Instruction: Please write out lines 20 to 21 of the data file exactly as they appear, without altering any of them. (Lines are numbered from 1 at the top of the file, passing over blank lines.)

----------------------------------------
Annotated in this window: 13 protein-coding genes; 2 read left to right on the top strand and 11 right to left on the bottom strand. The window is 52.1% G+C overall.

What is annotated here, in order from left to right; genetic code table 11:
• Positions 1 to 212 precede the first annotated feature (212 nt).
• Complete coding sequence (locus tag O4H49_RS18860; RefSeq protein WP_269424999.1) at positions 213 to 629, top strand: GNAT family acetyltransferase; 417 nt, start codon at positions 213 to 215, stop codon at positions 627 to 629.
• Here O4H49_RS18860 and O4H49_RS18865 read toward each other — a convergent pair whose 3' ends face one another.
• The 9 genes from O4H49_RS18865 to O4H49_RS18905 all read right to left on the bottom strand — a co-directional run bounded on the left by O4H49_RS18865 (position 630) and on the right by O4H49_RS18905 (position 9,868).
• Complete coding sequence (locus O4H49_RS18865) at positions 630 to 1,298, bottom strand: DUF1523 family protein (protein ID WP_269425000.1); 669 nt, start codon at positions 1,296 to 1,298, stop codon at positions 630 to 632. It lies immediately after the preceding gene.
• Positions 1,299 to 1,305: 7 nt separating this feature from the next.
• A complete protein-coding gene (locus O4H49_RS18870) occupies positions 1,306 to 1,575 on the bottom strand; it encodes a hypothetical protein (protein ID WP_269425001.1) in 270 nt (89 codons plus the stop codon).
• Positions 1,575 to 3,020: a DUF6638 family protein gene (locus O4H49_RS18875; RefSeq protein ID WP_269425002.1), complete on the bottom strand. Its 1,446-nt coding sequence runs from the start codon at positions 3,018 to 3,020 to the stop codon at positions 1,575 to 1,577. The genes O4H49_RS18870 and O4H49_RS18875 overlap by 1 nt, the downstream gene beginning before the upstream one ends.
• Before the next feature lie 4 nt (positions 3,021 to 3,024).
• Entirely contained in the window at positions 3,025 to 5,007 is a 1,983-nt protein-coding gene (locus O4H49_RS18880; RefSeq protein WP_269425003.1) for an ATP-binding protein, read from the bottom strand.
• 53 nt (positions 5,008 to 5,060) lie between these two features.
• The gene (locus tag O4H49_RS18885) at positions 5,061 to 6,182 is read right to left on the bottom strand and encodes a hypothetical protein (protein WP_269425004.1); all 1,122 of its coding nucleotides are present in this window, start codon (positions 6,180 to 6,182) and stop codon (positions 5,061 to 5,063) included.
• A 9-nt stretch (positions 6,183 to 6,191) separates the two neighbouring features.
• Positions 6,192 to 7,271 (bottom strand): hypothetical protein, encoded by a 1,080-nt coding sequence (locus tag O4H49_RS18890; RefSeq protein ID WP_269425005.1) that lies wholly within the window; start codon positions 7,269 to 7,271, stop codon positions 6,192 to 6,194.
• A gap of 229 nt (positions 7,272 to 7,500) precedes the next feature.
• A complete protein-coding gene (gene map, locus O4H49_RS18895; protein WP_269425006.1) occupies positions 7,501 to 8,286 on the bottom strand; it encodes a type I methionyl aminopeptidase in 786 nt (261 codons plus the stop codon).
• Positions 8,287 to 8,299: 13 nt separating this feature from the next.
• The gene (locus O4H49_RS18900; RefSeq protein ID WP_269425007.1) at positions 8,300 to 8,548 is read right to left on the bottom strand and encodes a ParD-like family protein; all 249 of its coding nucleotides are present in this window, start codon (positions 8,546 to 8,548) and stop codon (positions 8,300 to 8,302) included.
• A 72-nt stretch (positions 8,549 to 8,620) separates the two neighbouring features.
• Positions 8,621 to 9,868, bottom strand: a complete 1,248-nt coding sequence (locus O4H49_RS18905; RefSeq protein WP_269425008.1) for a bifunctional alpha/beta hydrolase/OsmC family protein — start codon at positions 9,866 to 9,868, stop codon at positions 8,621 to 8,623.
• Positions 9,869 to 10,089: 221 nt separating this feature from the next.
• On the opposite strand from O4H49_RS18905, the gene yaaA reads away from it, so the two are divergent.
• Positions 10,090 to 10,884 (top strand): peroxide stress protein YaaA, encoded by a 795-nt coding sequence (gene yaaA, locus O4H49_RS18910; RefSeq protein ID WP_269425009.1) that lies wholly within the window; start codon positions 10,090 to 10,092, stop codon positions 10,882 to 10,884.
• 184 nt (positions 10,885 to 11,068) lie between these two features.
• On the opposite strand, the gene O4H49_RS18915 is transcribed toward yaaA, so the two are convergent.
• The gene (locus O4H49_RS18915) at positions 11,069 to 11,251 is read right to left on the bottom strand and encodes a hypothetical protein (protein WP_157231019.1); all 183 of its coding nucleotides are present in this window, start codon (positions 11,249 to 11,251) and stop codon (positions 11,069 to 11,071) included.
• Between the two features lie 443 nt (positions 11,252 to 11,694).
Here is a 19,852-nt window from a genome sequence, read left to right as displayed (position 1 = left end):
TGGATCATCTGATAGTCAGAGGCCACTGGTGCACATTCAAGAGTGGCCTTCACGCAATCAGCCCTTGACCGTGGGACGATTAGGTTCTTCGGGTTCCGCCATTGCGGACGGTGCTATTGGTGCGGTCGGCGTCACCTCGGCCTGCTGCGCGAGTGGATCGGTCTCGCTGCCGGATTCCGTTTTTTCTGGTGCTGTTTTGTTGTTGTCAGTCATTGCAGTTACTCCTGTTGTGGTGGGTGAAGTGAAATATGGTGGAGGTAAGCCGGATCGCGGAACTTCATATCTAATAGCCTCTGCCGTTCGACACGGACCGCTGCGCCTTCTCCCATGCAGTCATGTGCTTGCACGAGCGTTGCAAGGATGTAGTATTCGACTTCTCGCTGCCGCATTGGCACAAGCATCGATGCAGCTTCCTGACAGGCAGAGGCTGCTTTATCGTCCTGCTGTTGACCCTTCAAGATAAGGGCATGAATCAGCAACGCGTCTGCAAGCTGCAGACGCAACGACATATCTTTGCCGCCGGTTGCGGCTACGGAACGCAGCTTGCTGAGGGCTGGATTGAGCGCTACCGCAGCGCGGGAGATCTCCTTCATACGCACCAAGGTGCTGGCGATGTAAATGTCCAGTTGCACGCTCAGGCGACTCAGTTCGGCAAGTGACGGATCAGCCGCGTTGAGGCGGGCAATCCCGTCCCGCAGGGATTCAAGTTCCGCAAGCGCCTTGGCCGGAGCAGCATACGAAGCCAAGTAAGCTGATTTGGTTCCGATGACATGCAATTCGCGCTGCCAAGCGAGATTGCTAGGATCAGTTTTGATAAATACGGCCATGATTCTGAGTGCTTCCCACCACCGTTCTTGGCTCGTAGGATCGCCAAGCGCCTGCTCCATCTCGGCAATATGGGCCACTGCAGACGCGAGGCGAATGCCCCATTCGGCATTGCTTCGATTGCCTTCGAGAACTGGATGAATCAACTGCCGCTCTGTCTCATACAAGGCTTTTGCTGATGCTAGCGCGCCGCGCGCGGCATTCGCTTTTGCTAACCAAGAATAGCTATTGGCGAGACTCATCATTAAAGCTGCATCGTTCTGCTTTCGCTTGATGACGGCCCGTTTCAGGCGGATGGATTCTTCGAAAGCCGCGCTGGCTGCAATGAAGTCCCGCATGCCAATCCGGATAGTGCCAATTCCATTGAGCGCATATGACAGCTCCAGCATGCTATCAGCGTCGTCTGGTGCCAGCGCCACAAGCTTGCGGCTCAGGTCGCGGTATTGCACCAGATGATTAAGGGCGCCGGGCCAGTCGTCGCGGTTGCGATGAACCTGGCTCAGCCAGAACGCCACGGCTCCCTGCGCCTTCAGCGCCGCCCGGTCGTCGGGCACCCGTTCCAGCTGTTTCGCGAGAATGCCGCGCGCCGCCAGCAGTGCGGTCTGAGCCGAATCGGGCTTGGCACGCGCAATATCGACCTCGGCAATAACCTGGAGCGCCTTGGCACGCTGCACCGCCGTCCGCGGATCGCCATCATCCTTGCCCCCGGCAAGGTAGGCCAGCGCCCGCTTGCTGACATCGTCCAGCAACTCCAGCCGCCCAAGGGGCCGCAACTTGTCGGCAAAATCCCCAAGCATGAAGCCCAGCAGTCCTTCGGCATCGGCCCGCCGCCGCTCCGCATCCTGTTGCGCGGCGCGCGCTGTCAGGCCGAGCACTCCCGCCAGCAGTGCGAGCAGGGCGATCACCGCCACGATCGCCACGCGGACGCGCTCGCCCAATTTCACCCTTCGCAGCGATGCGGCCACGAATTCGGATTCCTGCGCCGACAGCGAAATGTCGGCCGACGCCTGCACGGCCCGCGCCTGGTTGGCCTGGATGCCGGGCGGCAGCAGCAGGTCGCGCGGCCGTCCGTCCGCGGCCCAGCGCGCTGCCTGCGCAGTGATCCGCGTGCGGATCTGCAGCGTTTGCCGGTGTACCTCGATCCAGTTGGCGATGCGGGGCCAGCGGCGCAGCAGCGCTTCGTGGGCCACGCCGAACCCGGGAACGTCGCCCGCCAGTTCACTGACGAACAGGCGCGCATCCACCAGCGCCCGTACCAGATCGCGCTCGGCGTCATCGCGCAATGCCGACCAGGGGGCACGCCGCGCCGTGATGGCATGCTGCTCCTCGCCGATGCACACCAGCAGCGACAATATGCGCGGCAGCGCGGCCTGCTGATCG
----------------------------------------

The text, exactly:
• The gene (locus O4H49_RS18900; RefSeq protein ID WP_269425007.1) at positions 8,300 to 8,548 is read right to left on the bottom strand and encodes a ParD-like family protein; all 249 of its coding nucleotides are present in this window, start codon (positions 8,546 to 8,548) and stop codon (positions 8,300 to 8,302) included.
• A 72-nt stretch (positions 8,549 to 8,620) separates the two neighbouring features.